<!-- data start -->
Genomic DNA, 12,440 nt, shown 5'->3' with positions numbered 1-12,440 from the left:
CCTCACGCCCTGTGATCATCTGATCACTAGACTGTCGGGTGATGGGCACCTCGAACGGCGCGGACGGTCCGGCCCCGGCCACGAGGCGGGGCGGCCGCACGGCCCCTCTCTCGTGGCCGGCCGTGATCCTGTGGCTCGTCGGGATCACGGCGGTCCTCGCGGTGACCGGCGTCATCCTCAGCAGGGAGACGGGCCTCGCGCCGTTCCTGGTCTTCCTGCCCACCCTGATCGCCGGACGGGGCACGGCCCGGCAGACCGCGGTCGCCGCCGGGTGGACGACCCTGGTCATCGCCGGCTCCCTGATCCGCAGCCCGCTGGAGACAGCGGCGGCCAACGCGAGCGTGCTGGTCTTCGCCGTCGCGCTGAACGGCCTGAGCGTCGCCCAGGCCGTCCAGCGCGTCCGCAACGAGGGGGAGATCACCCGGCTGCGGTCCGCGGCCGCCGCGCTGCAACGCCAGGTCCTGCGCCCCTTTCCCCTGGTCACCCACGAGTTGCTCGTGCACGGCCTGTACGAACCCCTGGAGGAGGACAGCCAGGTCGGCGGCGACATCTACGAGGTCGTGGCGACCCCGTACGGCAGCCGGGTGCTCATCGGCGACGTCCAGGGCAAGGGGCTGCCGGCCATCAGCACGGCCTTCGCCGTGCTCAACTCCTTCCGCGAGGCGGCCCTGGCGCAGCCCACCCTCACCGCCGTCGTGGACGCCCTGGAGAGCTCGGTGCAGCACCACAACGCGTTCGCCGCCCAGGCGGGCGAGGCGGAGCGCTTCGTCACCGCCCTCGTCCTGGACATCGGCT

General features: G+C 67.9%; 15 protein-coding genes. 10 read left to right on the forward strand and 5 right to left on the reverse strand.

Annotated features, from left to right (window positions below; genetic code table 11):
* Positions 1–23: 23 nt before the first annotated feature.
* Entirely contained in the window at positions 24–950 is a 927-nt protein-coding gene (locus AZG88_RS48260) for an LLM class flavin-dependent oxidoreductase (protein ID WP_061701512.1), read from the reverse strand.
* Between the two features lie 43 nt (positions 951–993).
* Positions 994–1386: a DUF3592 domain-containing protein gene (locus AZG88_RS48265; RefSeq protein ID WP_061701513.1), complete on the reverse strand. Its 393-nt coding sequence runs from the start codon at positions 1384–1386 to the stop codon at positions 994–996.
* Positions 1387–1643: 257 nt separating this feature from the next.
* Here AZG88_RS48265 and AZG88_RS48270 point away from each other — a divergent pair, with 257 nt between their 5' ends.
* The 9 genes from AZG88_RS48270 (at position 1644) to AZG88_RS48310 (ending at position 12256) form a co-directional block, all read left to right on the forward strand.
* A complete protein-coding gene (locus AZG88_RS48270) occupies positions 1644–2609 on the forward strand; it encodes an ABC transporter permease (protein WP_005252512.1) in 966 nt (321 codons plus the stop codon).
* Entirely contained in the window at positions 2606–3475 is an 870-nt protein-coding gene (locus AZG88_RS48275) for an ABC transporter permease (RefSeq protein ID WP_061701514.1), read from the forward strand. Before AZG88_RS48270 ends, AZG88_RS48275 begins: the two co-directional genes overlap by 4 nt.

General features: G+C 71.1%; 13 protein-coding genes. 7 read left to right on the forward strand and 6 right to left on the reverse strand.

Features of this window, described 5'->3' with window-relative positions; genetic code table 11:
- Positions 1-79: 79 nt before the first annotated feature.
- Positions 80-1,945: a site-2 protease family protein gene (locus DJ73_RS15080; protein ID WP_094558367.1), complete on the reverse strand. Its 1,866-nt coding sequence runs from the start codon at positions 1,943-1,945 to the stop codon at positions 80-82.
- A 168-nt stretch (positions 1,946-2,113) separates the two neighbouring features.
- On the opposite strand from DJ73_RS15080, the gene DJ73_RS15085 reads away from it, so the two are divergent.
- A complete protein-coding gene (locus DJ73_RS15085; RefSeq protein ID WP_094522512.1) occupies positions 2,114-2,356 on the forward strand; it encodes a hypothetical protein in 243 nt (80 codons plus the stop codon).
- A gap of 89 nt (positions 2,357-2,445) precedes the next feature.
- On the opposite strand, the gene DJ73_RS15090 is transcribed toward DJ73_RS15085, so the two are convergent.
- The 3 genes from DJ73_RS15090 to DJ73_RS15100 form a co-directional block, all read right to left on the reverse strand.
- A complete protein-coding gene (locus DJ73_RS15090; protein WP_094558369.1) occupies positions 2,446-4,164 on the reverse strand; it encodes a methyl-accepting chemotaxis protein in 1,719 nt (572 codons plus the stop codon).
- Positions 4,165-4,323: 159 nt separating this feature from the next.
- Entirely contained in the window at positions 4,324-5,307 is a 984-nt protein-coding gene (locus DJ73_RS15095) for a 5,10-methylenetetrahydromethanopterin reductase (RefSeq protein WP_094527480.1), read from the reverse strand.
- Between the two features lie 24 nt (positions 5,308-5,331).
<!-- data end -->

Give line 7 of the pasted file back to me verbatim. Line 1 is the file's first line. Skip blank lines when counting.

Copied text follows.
* Between the two features lie 43 nt (positions 951–993).